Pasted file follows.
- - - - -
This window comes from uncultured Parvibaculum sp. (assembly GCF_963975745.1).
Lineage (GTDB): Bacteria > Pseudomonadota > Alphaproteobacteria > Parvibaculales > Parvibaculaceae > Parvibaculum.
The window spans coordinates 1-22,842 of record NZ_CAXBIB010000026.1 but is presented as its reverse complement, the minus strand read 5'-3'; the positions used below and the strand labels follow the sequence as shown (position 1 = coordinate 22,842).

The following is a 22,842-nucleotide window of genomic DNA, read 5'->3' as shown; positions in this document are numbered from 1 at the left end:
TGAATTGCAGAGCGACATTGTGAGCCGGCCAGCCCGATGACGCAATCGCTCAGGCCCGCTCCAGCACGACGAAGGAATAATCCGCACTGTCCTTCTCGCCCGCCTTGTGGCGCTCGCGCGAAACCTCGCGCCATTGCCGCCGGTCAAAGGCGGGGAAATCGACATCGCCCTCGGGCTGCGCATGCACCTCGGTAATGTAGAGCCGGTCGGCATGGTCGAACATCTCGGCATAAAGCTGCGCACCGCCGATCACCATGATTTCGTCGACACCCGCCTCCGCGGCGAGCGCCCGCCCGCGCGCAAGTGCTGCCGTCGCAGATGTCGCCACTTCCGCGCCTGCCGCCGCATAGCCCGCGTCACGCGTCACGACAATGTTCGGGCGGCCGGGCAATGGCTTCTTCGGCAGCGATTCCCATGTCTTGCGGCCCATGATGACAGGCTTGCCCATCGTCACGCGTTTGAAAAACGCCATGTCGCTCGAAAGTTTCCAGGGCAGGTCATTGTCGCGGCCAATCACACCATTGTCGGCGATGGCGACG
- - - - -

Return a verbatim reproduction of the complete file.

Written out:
This window comes from uncultured Parvibaculum sp. (assembly GCF_963975745.1).
Lineage (GTDB): Bacteria > Pseudomonadota > Alphaproteobacteria > Parvibaculales > Parvibaculaceae > Parvibaculum.
The window spans coordinates 1-22,842 of record NZ_CAXBIB010000026.1 but is presented as its reverse complement, the minus strand read 5'-3'; the positions used below and the strand labels follow the sequence as shown (position 1 = coordinate 22,842).

The following is a 22,842-nucleotide window of genomic DNA, read 5'->3' as shown; positions in this document are numbered from 1 at the left end:
TGAATTGCAGAGCGACATTGTGAGCCGGCCAGCCCGATGACGCAATCGCTCAGGCCCGCTCCAGCACGACGAAGGAATAATCCGCACTGTCCTTCTCGCCCGCCTTGTGGCGCTCGCGCGAAACCTCGCGCCATTGCCGCCGGTCAAAGGCGGGGAAATCGACATCGCCCTCGGGCTGCGCATGCACCTCGGTAATGTAGAGCCGGTCGGCATGGTCGAACATCTCGGCATAAAGCTGCGCACCGCCGATCACCATGATTTCGTCGACACCCGCCTCCGCGGCGAGCGCCCGCCCGCGCGCAAGTGCTGCCGTCGCAGATGTCGCCACTTCCGCGCCTGCCGCCGCATAGCCCGCGTCACGCGTCACGACAATGTTCGGGCGGCCGGGCAATGGCTTCTTCGGCAGCGATTCCCATGTCTTGCGGCCCATGATGACAGGCTTGCCCATCGTCACGCGTTTGAAAAACGCCATGTCGCTCGAAAGTTTCCAGGGCAGGTCATTGTCGCGGCCAATCACACCATTGTCGGCGATGGCGACG